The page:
In case you missed it, Black Lives Matter interrupted a Bernie Sanders rally on Saturday, and they are getting all kinds of truly racist flack from liberal “allies” who come off as being fucking pissed that the black people spoke out of turn.
If you want to hear the sound of white bigotry escaping from an extremely narrow hole, just listen to the audio on this baby:
Roll the tape to 2:30 if you want to get straight to the angriest, whitest bullshit. If that shit doesn’t make you fucking uncomfortable, you’re doing something wrong with your life and I don’t know if we can be cool anymore.
There is a tone that white people get with people of color when they’re just trying to be nice and we fuck it up by speaking our truth and refusing to stay quiet on the issues that effect us. It’s the same disgusting high-frequency creep-fest that “nice guys” get when they obsessively whine about why girls only date jerks and not them when they’re so pleasant to us by not raping us or beating us and they just can’t understand why this good guy behavior doesn’t immediately result in free access to girl bodies!
Gee, I fucking wonder.
If you think that not being a racist is the act of not shooting black and brown people or raping us or beating us to death, then you’re doing it wrong. If you find yourself getting irrationally angry when people of color point out your privilege, and your initial conclusion is that we are the bigots, then you’re definitely doing it wrong.
I’m not here to make you feel bad, but when young men and women of color are systematically assaulted and murdered by the same mechanisms that make it possible for white people to feel guilty about how great that works out for us, we’re the ones who need to shut the hell up for a second. We had the mic for 523 years.
And for all the non-activist, non-organizers in the world calling these women all sorts of horrible names: you don’t know shit. This kind of targeted action has precedence, especially in the history of black activism. In his book Creative Community Organizing Si Kahn, a life-long activist and a Jewish man talks about planning this exact kind of action for the Student Nonviolent Coordinating Committee in the segregated South.
They launched a department store boycott in order to force the store owners in Forest City Arkansas to employ black cashiers. In order to pit the four stores against each other, they only boycotted one at a time, and in order to get traction, they started with the Jewish-owned store. Why go after a fellow minority? Why start a boycott that would threaten the survival of the only other minority-owned business in town?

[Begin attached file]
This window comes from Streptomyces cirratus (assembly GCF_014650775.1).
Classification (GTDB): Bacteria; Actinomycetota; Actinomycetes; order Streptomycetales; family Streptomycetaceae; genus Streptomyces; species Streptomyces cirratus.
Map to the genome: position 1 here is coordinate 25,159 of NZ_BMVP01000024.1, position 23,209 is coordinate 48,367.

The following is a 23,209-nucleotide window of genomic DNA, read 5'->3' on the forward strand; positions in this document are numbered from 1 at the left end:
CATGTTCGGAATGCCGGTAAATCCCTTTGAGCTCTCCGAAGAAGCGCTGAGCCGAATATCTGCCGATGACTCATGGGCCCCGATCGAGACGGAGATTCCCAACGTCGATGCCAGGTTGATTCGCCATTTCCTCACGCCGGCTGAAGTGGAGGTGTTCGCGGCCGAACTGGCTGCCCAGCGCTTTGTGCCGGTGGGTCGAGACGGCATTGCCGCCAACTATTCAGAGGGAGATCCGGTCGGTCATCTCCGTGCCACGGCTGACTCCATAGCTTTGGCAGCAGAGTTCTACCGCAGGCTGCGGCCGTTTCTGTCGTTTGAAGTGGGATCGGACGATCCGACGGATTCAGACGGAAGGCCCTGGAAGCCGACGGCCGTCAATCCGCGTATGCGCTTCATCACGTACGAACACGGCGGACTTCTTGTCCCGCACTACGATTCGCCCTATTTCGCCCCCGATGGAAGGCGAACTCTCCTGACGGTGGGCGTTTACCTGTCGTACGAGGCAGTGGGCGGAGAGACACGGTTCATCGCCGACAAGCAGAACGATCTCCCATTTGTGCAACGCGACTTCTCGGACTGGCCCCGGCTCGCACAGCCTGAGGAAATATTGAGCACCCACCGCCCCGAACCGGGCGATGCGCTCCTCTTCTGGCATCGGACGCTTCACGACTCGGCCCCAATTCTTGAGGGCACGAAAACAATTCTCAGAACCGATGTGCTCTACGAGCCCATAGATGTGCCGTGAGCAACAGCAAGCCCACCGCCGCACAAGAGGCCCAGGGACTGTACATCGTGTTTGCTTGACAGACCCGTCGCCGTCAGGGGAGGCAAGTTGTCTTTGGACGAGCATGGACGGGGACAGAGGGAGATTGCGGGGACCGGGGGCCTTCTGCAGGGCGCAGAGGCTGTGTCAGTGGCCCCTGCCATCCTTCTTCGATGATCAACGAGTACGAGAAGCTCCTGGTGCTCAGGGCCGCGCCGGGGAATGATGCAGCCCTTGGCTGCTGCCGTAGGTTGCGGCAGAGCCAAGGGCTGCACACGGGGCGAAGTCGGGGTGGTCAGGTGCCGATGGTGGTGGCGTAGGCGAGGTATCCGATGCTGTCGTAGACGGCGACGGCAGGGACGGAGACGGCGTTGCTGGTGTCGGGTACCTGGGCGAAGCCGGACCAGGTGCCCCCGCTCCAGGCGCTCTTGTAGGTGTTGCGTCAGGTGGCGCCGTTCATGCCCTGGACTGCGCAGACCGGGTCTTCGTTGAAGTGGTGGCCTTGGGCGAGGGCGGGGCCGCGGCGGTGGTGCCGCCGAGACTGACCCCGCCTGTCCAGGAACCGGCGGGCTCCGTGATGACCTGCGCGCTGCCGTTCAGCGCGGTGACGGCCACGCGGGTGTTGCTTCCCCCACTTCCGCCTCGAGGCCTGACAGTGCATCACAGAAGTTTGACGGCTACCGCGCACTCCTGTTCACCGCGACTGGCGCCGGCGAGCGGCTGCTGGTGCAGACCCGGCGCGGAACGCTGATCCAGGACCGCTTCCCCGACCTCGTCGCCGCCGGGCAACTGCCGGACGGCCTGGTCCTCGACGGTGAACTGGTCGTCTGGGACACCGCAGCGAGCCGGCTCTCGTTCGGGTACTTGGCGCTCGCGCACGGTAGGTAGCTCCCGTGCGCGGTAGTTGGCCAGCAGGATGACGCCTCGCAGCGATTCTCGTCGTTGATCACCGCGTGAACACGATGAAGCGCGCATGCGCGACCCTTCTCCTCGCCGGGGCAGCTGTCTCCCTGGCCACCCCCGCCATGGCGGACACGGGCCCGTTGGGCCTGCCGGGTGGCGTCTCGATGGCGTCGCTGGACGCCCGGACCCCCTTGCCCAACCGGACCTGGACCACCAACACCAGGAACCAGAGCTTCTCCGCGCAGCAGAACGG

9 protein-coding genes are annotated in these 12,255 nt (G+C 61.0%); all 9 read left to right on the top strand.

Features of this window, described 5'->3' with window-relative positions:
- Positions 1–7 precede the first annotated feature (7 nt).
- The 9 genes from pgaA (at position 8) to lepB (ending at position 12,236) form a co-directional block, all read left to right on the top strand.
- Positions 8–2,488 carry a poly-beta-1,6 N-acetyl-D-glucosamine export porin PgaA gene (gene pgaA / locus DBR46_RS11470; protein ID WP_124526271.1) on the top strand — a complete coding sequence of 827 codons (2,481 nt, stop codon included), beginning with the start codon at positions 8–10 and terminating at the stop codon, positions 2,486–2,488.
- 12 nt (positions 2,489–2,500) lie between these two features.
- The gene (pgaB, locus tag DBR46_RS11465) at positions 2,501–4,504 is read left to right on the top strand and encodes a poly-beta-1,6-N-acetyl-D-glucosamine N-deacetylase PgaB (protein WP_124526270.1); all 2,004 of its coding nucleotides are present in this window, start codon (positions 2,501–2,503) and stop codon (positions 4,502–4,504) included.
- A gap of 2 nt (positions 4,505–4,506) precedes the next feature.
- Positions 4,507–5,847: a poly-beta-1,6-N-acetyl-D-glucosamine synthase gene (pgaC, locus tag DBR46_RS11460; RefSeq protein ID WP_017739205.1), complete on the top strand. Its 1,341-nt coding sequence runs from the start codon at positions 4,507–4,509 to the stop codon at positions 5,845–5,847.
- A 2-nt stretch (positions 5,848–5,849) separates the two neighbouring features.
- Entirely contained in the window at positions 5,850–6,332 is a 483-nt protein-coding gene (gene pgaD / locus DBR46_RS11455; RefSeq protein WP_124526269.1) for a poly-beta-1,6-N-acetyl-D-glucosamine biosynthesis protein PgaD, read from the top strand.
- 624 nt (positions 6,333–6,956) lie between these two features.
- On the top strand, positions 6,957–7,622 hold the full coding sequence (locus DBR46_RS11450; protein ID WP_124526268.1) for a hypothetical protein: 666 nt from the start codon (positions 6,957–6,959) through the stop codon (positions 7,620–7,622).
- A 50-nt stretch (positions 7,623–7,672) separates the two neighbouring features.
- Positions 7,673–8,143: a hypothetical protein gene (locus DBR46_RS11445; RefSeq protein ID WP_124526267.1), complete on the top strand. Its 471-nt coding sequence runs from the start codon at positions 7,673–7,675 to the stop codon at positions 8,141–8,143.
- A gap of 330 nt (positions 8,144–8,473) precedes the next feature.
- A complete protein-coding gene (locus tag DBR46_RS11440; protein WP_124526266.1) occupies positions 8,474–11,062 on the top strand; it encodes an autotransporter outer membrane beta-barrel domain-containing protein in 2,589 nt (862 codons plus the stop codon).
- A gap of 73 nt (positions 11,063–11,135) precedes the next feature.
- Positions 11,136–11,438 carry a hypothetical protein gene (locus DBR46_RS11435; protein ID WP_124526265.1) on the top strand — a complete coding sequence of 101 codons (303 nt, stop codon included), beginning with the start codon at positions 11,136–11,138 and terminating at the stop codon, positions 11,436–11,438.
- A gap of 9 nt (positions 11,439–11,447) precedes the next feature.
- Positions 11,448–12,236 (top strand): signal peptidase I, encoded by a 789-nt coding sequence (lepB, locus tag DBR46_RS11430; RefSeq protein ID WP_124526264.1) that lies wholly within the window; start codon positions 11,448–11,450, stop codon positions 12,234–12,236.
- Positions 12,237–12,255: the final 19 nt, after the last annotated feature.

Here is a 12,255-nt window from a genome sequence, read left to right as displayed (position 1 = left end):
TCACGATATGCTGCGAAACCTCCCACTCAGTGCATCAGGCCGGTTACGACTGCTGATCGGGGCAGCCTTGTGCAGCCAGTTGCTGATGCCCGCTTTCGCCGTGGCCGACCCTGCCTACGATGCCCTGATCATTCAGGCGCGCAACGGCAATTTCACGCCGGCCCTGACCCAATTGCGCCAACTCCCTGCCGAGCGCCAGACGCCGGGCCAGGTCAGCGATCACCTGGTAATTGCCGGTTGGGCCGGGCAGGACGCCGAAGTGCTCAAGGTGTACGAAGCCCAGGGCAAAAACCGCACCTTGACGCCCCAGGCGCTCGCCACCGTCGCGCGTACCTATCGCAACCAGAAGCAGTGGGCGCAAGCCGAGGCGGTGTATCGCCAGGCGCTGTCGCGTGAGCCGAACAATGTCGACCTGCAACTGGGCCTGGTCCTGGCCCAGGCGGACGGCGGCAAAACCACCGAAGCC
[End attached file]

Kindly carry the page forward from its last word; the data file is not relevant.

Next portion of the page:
Because you never fight the boss in the first frame of the game. You go after a smaller target, one that’s easier to win. The Jewish-owned department store was less prestigious than the white stores. They made more of their money from black customers than the white stores, and they weren’t so far up the social ladder that they couldn’t be pulled back down if they decided to forget the long history of Black and Jewish cooperation on social issues.
Bernie Sanders is the only popular candidate addressing the police brutality issue in any format. Bernie has a long history in the civil rights movement, from organizing sit-ins with CORE to his 40 plus years of being on the record on pro-gay issues. He’s the person most likely to feel the pressure from Black Lives Matter and to make substantial, actionable changes on that account. Which some say he has already done with the promotion of the young Black activist Symone Sanders to his press secretary position.
Before I heard the audio of the rally, I thought the activists were off the mark with their seemingly lame request for four and a half minutes of silence. But whether it was intended or not, they illustrated some extremely real issues for the Left. White liberals want to feel good about their progressiveness; but more than that they really don’t want to feel bad about their privilege. And black kids getting murdered by white cops while white murders get Burger King in the interrogation room is a pretty painful reminder of that privilege. And so is a crowd of white people in a (for all intents and purposes still) segregated white city listening to another white person talk about how there should be more people of color in positions of power without actually having to see any people of color anywhere. Oh wait, there are some, let’s yell at them and call them racists.
So are Black Lives Matter activists biting the hand that feeds? And if yes, why do people of color need white hands to feed us anyway? Could it be because the promise of equality for everybody doesn’t seem to apply to anybody but them?